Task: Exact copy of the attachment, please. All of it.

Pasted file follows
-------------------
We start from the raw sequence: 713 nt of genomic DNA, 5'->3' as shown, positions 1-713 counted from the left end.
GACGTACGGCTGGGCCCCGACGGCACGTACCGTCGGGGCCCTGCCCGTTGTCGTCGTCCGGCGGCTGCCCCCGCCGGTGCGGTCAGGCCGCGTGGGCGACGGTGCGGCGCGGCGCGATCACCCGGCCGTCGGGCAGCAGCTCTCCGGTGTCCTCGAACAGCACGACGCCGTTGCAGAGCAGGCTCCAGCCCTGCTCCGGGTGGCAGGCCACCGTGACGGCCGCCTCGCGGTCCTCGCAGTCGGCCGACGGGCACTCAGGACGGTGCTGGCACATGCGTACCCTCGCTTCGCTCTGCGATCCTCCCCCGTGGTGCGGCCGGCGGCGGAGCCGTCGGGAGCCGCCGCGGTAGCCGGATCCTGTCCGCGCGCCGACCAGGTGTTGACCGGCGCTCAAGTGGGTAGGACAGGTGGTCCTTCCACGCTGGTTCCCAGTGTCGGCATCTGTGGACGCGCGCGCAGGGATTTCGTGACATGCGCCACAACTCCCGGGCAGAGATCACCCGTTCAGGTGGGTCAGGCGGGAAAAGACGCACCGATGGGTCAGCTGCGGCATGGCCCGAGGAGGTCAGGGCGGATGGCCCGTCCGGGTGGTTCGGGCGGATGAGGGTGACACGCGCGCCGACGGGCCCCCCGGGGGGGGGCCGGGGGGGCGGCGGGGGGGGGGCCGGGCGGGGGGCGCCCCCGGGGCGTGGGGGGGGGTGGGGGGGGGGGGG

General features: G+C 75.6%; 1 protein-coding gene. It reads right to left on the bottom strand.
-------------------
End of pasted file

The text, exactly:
We start from the raw sequence: 713 nt of genomic DNA, 5'->3' as shown, positions 1-713 counted from the left end.
GACGTACGGCTGGGCCCCGACGGCACGTACCGTCGGGGCCCTGCCCGTTGTCGTCGTCCGGCGGCTGCCCCCGCCGGTGCGGTCAGGCCGCGTGGGCGACGGTGCGGCGCGGCGCGATCACCCGGCCGTCGGGCAGCAGCTCTCCGGTGTCCTCGAACAGCACGACGCCGTTGCAGAGCAGGCTCCAGCCCTGCTCCGGGTGGCAGGCCACCGTGACGGCCGCCTCGCGGTCCTCGCAGTCGGCCGACGGGCACTCAGGACGGTGCTGGCACATGCGTACCCTCGCTTCGCTCTGCGATCCTCCCCCGTGGTGCGGCCGGCGGCGGAGCCGTCGGGAGCCGCCGCGGTAGCCGGATCCTGTCCGCGCGCCGACCAGGTGTTGACCGGCGCTCAAGTGGGTAGGACAGGTGGTCCTTCCACGCTGGTTCCCAGTGTCGGCATCTGTGGACGCGCGCGCAGGGATTTCGTGACATGCGCCACAACTCCCGGGCAGAGATCACCCGTTCAGGTGGGTCAGGCGGGAAAAGACGCACCGATGGGTCAGCTGCGGCATGGCCCGAGGAGGTCAGGGCGGATGGCCCGTCCGGGTGGTTCGGGCGGATGAGGGTGACACGCGCGCCGACGGGCCCCCCGGGGGGGGGCCGGGGGGGCGGCGGGGGGGGGGCCGGGCGGGGGGCGCCCCCGGGGCGTGGGGGGGGGTGGGGGGGGGGGGG

General features: G+C 75.6%; 1 protein-coding gene. It reads right to left on the bottom strand.